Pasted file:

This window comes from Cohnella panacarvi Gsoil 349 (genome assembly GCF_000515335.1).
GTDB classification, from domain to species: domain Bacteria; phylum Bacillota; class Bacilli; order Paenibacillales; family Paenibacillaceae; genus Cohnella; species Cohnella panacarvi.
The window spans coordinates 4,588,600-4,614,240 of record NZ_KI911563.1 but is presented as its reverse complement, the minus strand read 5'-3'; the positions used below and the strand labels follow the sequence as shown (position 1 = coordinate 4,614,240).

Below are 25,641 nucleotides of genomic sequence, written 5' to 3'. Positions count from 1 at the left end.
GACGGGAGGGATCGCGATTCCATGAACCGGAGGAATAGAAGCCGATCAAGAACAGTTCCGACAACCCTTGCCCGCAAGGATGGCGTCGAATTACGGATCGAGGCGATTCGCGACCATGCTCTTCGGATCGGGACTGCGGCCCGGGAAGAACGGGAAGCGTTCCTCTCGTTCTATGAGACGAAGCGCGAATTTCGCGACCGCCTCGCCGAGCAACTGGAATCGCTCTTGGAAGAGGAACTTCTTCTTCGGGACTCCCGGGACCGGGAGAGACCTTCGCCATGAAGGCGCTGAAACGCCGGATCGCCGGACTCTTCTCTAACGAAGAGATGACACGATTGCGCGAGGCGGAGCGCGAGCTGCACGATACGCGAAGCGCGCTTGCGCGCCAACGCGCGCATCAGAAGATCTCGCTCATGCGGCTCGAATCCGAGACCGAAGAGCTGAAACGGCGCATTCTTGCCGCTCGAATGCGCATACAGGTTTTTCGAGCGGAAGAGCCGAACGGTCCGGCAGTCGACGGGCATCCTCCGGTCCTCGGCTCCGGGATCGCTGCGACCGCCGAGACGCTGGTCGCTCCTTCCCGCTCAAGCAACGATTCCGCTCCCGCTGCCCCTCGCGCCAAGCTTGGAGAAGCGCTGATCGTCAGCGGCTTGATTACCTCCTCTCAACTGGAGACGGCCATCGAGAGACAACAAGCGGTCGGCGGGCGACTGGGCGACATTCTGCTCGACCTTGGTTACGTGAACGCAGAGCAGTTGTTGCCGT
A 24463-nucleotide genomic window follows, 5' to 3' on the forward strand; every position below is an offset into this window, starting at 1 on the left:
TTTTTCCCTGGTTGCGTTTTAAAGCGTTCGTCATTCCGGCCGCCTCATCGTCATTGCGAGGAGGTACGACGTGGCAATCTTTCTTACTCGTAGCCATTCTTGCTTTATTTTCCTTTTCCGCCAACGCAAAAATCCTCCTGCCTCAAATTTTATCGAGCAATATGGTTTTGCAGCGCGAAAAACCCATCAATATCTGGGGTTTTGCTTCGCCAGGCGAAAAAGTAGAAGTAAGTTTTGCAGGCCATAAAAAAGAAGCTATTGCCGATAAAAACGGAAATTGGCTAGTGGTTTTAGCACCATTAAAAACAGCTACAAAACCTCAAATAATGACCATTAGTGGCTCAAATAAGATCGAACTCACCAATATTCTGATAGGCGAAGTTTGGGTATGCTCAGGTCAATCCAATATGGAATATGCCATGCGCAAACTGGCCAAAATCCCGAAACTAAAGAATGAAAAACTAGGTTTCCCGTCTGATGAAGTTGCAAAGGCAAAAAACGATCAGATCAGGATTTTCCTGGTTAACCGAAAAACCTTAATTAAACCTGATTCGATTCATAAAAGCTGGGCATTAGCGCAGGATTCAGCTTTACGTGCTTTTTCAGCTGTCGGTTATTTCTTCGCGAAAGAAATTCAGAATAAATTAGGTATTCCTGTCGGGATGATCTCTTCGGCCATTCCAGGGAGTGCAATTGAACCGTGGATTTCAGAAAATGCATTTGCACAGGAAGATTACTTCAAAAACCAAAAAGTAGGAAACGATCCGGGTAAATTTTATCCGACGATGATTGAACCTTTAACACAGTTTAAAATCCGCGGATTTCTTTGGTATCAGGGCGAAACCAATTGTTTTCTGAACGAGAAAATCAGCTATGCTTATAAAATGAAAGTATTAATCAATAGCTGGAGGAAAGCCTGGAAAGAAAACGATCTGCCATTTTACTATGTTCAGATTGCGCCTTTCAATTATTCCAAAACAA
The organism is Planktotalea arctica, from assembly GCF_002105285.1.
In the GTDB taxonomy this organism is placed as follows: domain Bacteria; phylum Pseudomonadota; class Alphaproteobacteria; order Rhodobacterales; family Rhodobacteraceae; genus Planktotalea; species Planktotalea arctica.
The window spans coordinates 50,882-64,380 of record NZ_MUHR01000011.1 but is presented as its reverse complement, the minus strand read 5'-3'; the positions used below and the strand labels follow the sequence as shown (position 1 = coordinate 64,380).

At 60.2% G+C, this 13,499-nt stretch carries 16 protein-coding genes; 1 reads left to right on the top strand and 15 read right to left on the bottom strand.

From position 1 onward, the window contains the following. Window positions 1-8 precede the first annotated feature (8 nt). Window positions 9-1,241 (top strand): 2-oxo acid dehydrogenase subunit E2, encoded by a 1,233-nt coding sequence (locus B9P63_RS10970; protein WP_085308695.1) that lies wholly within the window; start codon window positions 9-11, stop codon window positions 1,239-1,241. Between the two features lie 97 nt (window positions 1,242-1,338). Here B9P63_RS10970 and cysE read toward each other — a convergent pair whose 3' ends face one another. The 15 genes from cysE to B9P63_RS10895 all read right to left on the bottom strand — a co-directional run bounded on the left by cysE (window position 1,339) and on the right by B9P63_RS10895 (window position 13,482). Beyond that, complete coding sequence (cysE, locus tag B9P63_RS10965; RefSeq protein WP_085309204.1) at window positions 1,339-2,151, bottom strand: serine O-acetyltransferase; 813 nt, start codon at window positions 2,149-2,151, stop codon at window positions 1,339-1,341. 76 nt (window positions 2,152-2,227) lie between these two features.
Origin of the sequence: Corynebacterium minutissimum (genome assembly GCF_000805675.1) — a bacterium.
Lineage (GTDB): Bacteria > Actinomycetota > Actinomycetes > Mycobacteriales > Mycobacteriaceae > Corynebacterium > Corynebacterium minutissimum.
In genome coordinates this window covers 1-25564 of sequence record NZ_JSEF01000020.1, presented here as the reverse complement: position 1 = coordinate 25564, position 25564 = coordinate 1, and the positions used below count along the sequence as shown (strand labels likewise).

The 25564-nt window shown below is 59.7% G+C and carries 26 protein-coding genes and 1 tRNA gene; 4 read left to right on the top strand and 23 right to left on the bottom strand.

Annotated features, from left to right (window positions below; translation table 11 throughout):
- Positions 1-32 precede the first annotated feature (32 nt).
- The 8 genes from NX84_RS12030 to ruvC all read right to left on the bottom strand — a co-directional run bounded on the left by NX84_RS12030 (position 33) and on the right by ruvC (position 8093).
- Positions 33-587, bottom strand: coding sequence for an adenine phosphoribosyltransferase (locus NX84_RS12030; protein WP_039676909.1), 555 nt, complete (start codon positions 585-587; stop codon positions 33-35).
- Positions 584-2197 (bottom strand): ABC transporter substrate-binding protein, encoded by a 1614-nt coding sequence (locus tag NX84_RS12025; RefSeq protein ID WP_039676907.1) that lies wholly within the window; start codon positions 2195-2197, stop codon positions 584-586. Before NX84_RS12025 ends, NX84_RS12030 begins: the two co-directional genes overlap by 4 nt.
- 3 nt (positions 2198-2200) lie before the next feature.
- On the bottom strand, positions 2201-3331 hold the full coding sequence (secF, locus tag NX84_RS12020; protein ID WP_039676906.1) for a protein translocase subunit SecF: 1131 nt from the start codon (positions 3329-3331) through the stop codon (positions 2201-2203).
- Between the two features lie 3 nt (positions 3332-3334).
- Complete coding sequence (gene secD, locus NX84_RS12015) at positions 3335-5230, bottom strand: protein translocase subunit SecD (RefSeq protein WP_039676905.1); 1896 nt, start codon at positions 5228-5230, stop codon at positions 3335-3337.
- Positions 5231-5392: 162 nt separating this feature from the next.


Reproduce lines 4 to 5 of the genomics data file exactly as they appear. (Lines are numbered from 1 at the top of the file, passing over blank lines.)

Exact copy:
Below are 25,641 nucleotides of genomic sequence, written 5' to 3'. Positions count from 1 at the left end.
GACGGGAGGGATCGCGATTCCATGAACCGGAGGAATAGAAGCCGATCAAGAACAGTTCCGACAACCCTTGCCCGCAAGGATGGCGTCGAATTACGGATCGAGGCGATTCGCGACCATGCTCTTCGGATCGGGACTGCGGCCCGGGAAGAACGGGAAGCGTTCCTCTCGTTCTATGAGACGAAGCGCGAATTTCGCGACCGCCTCGCCGAGCAACTGGAATCGCTCTTGGAAGAGGAACTTCTTCTTCGGGACTCCCGGGACCGGGAGAGACCTTCGCCATGAAGGCGCTGAAACGCCGGATCGCCGGACTCTTCTCTAACGAAGAGATGACACGATTGCGCGAGGCGGAGCGCGAGCTGCACGATACGCGAAGCGCGCTTGCGCGCCAACGCGCGCATCAGAAGATCTCGCTCATGCGGCTCGAATCCGAGACCGAAGAGCTGAAACGGCGCATTCTTGCCGCTCGAATGCGCATACAGGTTTTTCGAGCGGAAGAGCCGAACGGTCCGGCAGTCGACGGGCATCCTCCGGTCCTCGGCTCCGGGATCGCTGCGACCGCCGAGACGCTGGTCGCTCCTTCCCGCTCAAGCAACGATTCCGCTCCCGCTGCCCCTCGCGCCAAGCTTGGAGAAGCGCTGATCGTCAGCGGCTTGATTACCTCCTCTCAACTGGAGACGGCCATCGAGAGACAACAAGCGGTCGGCGGGCGACTGGGCGACATTCTGCTCGACCTTGGTTACGTGAACGCAGAGCAGTTGTTGCCGT